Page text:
What neighbors heard at 6:30 a.m. Monday in an established middle-class neighborhood in Wheaton was not rain. It was a manmade flood rushing down Gail Street.
"It sounded like a rainstorm, only it wasn't raining outside," Mrs. Eaton said. "It was crazy. I've never seen anything like it."
Snaking around the bottom of the hill, at the foot of the house Eaton owned for nearly 40 years, emerged a river from a broken water main, more than 1 foot deep.
"At this point, we don't know why the 10-inch main broke," said WSSC's John White, who wore a hard hat and bright yellow safety vest. "It was built in 1948, which isn't old. Those pipes should last 75 to 80 years."
WSSC is investigating whether the main broke at the top of Gail Street, the site of a sinkhole wide enough to swallow a car. When late morning rain started to fall and the ground softened further, the street crumbled again, enlarging the hole. The scene looked as though a small earthquake had rumbled through.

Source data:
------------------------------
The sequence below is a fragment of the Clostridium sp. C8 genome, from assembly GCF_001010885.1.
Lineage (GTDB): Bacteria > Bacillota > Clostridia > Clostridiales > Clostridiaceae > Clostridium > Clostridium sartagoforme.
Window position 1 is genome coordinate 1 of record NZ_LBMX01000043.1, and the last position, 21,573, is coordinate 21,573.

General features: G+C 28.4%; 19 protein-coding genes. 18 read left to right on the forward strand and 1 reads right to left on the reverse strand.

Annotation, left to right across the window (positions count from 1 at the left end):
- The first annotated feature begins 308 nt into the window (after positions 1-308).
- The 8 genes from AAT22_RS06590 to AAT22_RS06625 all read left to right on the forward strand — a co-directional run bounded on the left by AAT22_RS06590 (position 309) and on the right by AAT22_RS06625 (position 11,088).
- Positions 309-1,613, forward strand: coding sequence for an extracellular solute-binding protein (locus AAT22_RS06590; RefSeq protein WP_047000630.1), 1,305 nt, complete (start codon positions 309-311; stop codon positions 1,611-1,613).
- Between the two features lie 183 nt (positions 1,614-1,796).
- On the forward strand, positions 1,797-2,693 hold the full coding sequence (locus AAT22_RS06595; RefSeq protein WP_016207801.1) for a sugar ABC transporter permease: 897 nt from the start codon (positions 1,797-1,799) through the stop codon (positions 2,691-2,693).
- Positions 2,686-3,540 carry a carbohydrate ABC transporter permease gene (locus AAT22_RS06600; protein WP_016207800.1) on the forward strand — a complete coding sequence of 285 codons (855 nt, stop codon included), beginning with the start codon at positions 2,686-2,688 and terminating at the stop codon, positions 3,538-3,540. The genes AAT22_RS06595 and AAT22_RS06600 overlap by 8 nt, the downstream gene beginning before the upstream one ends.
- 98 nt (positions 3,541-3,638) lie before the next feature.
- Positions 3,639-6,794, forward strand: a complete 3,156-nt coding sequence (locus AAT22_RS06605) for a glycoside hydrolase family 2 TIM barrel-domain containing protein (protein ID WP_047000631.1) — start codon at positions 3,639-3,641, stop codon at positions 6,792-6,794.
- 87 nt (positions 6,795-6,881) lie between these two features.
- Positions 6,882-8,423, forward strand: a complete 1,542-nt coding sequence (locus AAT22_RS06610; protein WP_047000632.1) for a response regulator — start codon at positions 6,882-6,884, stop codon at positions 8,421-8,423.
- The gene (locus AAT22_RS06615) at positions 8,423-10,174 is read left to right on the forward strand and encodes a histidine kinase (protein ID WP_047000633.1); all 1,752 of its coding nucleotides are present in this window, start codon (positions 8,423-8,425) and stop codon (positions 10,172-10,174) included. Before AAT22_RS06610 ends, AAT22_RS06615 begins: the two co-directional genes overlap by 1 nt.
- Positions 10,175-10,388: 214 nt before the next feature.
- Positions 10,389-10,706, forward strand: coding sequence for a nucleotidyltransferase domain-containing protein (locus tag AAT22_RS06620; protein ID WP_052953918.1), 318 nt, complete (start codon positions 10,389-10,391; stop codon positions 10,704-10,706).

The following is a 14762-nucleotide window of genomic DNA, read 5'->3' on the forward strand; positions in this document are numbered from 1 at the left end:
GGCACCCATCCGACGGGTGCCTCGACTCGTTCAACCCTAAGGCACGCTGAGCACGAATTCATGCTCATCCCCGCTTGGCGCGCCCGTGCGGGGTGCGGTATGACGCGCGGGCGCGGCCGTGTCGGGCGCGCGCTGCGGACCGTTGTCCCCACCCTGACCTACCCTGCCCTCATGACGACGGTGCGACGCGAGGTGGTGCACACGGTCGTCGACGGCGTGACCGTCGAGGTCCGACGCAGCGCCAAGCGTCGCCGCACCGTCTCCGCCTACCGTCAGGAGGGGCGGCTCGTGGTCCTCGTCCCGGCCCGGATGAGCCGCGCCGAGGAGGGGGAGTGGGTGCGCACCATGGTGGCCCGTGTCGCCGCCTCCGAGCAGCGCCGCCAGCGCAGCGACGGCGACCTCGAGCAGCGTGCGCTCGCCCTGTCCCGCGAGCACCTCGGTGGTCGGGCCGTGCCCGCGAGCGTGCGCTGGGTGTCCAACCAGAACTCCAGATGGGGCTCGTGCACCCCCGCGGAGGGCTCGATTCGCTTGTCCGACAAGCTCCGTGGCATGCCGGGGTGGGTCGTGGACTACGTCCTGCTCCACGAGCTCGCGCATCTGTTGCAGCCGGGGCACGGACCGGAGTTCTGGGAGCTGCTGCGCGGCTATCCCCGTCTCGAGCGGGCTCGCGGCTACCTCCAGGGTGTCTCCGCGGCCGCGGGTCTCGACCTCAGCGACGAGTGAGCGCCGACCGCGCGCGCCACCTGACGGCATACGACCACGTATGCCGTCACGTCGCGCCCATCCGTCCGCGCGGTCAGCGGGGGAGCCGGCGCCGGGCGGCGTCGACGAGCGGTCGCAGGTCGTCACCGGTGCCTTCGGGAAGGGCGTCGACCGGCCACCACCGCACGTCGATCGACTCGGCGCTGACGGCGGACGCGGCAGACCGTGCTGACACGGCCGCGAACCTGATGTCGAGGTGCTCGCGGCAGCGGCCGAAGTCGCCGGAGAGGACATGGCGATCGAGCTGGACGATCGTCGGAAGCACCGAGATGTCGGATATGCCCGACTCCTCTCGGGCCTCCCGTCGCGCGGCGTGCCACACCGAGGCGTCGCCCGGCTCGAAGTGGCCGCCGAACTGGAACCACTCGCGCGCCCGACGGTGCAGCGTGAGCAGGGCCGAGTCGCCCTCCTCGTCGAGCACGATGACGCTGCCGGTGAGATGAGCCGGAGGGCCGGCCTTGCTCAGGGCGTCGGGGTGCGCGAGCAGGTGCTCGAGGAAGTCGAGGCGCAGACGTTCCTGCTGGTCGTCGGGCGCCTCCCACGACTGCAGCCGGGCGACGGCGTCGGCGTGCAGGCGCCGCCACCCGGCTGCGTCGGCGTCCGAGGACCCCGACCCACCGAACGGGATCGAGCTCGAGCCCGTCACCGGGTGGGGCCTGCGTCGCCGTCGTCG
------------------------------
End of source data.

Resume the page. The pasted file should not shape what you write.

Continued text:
Downhill, the road buckled in a dozen places, rendering it impassable. Before the rushing water receded, Captain Oscar Garcia with the Montgomery County Fire and Rescue Department said the danger to residents had been hidden.
"Part of the problem is we couldn't see that damage because of the water," Garcia said. "That's why we isolated the area and had firefighters go door to door letting people know they could voluntarily evacuate."
Forty homes were directly affected, having lost all water usage. Neighbors in surrounding blocks told NBC4 their water pressure is very low.
Eaton chose not to leave the area. Instead she grabbed an umbrella and jogged to a friend's house to discuss the deteriorating condition of their dear old neighborhood.
"We've been talking about it for a while. Now maybe somebody else will notice," Eaton said with a wincing smile.
WSSC's White said crews would likely fix the main by Monday night. But road repairs could take a few days, he said.
Gail Street is expected to be closed between Highview Avenue and Gail Place for several days.